This op-ed was collaboratively composed by a multi-generational coalition working to commemorate the diaspora community’s contributions to building the very foundations of Stanford University. It includes the following individuals:
Doug Chan ’76 serves as President of the Chinese Historical Society of America.
Kevin Fan Hsu ’08 M.S. ’11 is the former president of the Stanford Asian Pacific American Alumni Club (SAPAAC). He also holds a master’s in Cultural Heritage Management.
Katie Gee Salisbury ’07 is a writer and photographer based in Brooklyn; she is currently at work on a biography of Anna May Wong, the first Asian American movie star.
Jacob Wang ’72 is a founding board member of the Stanford Asian Pacific American Alumni Club (SAPAAC), as well as a founding member and co-chairperson of the Asian American Student Alliance (AASA) from 1969-72.
Connie Young Yu is the great-granddaughter of a laborer on the Central Pacific. She is the author of Chinatown, San Jose, USA and co-editor of Voices from the Railroad: Stories by Descendants of Chinese Railroad Workers.
We wish to thank the Arboretum Chinese Labor Quarters project for its ongoing efforts, guided by experts such as Barbara Voss, Laura Jones, Julie Cain, Garrett Trask, Christina Hodge, Megan Victor, Christopher Lowman and many others. We are extremely grateful for the Chinese Railroad Workers of North America Project, led by historians Gordon H. Chang and Shelley Fisher Fishkin, with the help of Hilton Obenzinger, Roland Hsu and Prof. Voss.
We invite students, alumni and other Stanford community members interested in these issues to reach out to us at [email protected] and [email protected].
There’s nothing like the feeling of entering Stanford University through the majestic, tree-lined approach of Palm Drive. More than 130 years ago, a Chinese man named Jim Mok and a team of Chinese gardeners employed by the Stanfords labored together to plant the 166 palm trees that would one day become emblematic of the University.1
In fact, hundreds of Chinese workers also leveled the terrain, laid building foundations and set up other vital physical infrastructure (including the subterranean steam tunnels) needed for a functioning university campus.2 More than 100 of these workers were still employed in the 1890s, when the first students matriculated and graduated.3 The fascinating history of Chinese laborers on campus has been unearthed by a dedicated group of Stanford archaeologists working at the Arboretum archaeological site on campus, yet their stories (like too many others) remain largely unknown to students, faculty and alumni — and as a result, uncelebrated.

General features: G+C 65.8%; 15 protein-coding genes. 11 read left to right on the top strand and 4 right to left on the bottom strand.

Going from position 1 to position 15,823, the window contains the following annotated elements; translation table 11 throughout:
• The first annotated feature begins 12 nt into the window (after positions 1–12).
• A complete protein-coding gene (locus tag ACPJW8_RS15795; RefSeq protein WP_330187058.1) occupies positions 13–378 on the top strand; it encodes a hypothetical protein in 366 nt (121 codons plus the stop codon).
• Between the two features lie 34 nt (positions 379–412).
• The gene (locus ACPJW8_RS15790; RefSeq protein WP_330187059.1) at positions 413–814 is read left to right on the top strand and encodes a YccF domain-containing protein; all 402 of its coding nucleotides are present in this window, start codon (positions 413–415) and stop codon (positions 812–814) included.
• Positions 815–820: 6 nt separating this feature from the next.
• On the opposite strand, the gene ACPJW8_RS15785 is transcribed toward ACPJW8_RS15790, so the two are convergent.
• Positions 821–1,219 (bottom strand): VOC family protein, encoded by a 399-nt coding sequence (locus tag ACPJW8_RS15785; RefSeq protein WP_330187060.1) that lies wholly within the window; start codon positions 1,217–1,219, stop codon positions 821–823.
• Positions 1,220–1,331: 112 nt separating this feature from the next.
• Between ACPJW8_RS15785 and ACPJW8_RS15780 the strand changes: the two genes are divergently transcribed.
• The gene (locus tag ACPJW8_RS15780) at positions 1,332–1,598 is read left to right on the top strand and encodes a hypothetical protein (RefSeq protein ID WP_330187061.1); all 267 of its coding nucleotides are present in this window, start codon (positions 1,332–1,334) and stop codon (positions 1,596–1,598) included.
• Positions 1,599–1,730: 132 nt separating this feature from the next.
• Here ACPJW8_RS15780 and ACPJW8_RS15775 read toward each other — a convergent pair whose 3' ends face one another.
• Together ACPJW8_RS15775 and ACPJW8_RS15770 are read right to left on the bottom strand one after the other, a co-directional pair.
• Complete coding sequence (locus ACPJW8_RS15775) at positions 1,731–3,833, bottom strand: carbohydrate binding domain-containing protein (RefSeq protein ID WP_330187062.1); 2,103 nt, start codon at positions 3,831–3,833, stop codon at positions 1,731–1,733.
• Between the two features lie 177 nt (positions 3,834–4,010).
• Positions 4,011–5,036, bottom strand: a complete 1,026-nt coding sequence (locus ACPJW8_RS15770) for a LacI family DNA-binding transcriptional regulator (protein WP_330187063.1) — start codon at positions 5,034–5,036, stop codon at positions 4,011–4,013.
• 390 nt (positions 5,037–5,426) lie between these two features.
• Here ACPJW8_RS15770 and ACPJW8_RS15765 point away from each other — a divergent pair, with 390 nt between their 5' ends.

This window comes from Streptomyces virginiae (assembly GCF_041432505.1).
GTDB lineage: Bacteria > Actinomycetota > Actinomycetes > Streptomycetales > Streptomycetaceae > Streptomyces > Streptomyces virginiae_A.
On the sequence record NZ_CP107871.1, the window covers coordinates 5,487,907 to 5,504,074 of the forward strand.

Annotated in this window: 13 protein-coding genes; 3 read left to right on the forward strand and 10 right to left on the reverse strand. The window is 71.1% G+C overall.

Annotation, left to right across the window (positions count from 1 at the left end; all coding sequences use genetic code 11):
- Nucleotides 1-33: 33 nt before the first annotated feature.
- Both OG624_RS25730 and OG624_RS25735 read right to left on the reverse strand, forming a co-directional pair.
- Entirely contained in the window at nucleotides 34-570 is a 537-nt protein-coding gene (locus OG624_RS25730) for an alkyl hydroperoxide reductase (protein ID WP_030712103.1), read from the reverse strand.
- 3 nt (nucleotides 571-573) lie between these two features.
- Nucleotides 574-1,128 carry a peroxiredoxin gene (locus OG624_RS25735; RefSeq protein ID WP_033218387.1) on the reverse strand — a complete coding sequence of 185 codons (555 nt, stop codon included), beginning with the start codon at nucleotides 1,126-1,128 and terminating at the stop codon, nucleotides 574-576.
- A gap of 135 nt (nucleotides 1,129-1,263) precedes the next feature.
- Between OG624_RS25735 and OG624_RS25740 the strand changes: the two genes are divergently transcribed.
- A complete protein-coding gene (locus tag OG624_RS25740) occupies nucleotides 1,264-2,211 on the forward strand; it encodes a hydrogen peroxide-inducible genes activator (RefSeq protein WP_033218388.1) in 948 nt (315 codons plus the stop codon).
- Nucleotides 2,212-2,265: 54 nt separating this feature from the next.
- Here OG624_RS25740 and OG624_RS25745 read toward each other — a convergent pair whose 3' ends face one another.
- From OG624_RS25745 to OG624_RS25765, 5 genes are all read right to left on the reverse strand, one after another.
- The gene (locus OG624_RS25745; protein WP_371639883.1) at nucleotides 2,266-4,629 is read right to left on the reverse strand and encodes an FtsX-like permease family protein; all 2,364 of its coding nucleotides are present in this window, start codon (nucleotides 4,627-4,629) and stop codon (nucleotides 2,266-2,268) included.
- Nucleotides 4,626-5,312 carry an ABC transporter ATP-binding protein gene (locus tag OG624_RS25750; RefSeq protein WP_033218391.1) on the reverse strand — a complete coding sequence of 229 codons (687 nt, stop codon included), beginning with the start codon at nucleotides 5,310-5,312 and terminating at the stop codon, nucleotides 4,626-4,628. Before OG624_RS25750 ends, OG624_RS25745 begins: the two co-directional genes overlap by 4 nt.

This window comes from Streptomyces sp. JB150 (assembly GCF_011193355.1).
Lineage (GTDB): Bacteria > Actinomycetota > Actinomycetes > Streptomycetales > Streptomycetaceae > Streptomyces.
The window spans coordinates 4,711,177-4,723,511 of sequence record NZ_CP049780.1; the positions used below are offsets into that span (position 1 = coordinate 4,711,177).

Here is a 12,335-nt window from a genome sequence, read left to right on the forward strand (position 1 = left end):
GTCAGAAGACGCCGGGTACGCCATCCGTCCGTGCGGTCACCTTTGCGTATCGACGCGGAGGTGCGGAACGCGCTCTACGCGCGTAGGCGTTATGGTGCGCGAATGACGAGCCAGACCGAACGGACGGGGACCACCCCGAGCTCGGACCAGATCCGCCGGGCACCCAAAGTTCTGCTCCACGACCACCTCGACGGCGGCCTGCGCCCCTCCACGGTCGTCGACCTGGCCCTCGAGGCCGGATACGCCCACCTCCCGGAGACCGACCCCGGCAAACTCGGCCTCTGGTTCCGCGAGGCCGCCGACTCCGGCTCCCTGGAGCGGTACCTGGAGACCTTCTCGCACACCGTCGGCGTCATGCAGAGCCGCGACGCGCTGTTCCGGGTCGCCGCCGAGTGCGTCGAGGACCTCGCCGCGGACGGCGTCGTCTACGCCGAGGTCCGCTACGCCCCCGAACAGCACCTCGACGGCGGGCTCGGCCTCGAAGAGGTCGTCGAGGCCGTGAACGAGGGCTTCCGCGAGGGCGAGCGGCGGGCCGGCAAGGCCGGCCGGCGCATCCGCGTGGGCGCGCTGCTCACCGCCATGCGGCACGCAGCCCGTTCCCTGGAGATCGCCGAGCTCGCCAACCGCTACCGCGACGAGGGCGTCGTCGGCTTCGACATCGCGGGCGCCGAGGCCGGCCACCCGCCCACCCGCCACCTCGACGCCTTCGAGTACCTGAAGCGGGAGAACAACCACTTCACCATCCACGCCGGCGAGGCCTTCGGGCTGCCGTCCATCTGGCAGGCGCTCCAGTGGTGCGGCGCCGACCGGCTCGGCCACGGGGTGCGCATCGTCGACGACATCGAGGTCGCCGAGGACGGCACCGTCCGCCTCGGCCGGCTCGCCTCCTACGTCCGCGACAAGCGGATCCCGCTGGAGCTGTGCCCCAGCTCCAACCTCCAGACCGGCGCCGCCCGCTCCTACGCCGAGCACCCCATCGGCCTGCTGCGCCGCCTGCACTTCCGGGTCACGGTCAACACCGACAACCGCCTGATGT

It is time for the University to definitively acknowledge the contributions of Chinese Americans in its founding and most formative years. We are grateful to the faculty and student researchers who have meticulously documented many of these stories, but it is the University’s responsibility as an institution to publicize this history both within the Stanford community and in the public sphere.
From its inception, Stanford University has benefited from the contributions of Asian Americans, including these unsung Chinese workers. Even so, the institution’s relationship with Chinese Americans in particular has been anything but straightforward. As the United States concludes its annual celebration of Asian American, Native Hawaiian and Pacific Islander (AAPI) Heritage Month, it is appropriate to pause and critically examine Stanford’s complicated legacy — that of Leland Stanford Sr. the man, as well as the institution he and his wife Jane founded to honor their son, Leland Jr.
Leland Stanford Sr. amassed his vast fortune by presiding over the Central Pacific Railroad, as one of the Big Four robber barons leading the organization. Chinese laborers, primarily from Guangdong, constituted 90% of the company’s workforce. They were often assigned the most dangerous work, such as setting off explosives and digging tunnels through unyielding granite.4 When the transcontinental railroad that linked the nation’s two coasts was completed in 1869, it was largely due to these workers’ blood, sweat and tears, despite being compensated significantly less than white laborers.